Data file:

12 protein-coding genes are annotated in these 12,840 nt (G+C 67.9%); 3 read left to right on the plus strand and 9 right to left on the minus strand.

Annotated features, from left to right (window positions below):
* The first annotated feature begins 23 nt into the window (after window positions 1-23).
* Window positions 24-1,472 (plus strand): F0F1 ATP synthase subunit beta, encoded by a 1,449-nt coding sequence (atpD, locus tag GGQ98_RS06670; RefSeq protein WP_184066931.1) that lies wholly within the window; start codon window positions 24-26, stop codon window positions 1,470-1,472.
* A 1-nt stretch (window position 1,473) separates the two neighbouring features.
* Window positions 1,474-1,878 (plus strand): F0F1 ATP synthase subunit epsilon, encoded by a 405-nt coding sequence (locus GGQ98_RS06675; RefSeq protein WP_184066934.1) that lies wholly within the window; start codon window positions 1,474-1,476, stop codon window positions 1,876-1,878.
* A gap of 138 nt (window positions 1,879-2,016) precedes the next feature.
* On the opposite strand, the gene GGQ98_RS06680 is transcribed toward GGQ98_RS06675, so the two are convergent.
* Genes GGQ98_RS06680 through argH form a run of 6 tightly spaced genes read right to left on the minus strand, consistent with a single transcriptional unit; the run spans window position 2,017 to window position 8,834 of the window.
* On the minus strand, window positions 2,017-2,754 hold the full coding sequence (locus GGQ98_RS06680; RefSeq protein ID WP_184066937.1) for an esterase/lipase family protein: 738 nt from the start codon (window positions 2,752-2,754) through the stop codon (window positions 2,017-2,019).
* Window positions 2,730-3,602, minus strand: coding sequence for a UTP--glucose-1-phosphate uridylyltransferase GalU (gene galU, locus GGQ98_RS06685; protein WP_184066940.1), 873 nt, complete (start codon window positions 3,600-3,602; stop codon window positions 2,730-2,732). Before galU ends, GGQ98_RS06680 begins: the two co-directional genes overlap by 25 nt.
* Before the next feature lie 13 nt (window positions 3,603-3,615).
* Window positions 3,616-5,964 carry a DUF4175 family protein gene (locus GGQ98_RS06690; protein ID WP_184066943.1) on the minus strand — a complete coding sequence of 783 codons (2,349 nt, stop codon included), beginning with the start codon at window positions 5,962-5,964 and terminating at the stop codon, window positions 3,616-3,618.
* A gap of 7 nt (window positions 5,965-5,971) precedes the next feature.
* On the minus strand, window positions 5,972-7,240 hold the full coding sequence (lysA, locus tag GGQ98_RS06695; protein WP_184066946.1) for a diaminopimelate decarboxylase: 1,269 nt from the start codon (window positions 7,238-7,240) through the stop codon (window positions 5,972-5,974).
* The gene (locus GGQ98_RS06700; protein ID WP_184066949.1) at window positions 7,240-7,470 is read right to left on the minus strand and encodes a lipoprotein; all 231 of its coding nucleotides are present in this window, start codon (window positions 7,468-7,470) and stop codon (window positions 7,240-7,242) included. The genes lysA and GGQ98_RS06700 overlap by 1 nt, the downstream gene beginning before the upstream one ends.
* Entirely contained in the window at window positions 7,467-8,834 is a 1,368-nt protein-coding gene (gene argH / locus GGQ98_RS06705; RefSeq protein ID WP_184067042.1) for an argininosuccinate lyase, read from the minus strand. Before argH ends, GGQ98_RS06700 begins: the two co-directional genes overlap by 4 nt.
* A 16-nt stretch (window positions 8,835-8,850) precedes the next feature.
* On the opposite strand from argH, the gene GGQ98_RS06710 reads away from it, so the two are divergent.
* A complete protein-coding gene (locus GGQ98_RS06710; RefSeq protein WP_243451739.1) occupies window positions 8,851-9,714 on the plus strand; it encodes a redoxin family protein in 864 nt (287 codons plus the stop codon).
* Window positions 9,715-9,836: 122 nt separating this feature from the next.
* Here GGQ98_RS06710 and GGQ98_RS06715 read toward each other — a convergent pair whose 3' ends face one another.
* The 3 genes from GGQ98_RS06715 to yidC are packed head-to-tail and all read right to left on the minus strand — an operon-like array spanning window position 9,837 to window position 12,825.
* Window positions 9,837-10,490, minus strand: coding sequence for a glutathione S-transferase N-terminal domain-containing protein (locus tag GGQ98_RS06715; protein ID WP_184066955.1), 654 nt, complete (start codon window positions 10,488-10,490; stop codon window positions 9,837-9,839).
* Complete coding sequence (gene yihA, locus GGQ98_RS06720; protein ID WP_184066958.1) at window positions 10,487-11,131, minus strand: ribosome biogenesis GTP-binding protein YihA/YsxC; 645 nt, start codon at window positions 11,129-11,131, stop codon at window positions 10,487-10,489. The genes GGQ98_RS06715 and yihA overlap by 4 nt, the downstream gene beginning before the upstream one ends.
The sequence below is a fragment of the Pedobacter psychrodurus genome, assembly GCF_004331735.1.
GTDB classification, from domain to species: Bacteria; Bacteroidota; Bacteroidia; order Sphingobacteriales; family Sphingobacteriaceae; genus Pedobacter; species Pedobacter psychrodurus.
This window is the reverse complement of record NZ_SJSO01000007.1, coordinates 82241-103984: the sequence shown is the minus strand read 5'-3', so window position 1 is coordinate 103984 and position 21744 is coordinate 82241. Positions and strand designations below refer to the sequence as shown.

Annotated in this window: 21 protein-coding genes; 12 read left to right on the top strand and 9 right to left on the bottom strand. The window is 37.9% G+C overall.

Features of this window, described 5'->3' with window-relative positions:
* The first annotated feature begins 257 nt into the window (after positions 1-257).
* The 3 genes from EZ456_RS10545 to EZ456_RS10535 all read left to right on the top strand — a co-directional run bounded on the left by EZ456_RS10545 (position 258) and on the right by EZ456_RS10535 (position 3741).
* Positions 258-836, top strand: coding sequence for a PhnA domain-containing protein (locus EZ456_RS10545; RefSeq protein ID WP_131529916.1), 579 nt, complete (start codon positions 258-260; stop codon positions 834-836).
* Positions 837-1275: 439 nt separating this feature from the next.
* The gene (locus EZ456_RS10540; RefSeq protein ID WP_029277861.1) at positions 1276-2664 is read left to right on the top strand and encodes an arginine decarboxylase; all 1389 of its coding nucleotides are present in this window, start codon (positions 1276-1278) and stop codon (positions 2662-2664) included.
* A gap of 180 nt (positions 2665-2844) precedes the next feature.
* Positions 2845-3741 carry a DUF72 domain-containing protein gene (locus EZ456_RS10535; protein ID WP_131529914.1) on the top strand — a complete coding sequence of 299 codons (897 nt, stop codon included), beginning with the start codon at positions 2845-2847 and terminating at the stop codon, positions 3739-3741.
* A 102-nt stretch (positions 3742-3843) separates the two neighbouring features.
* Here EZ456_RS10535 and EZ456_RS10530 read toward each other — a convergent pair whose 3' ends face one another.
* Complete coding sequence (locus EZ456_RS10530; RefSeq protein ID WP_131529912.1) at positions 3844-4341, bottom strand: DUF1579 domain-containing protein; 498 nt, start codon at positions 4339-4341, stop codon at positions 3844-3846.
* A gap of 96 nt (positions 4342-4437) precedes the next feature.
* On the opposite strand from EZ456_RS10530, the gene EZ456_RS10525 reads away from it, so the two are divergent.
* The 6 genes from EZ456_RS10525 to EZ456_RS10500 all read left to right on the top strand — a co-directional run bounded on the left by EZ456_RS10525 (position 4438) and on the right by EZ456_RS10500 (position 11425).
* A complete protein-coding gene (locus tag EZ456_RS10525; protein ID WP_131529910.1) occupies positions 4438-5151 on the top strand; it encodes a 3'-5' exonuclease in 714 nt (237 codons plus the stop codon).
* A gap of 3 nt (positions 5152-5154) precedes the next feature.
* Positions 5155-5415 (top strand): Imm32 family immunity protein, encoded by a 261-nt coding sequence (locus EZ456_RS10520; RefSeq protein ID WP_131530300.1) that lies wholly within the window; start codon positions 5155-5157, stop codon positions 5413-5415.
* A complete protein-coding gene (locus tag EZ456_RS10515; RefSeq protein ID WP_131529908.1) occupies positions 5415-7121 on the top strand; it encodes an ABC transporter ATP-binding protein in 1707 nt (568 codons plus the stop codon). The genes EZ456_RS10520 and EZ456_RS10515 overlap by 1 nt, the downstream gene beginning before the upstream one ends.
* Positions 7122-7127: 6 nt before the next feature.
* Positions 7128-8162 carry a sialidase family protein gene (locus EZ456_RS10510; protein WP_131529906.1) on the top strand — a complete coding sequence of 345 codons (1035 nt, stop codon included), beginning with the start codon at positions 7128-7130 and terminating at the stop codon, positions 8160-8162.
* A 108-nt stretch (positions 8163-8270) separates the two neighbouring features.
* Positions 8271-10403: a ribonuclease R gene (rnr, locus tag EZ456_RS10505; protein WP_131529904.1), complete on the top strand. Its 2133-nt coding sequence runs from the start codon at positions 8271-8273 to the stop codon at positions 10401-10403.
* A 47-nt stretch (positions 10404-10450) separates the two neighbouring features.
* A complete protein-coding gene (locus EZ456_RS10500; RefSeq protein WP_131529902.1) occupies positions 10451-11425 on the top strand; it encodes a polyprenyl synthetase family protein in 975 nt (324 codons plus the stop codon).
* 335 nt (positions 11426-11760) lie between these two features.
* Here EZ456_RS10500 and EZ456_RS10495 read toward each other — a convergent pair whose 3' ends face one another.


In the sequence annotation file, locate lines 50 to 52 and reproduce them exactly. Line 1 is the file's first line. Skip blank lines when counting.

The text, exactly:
* A 108-nt stretch (positions 8163-8270) separates the two neighbouring features.
* Positions 8271-10403: a ribonuclease R gene (rnr, locus tag EZ456_RS10505; protein WP_131529904.1), complete on the top strand. Its 2133-nt coding sequence runs from the start codon at positions 8271-8273 to the stop codon at positions 10401-10403.
* A 47-nt stretch (positions 10404-10450) separates the two neighbouring features.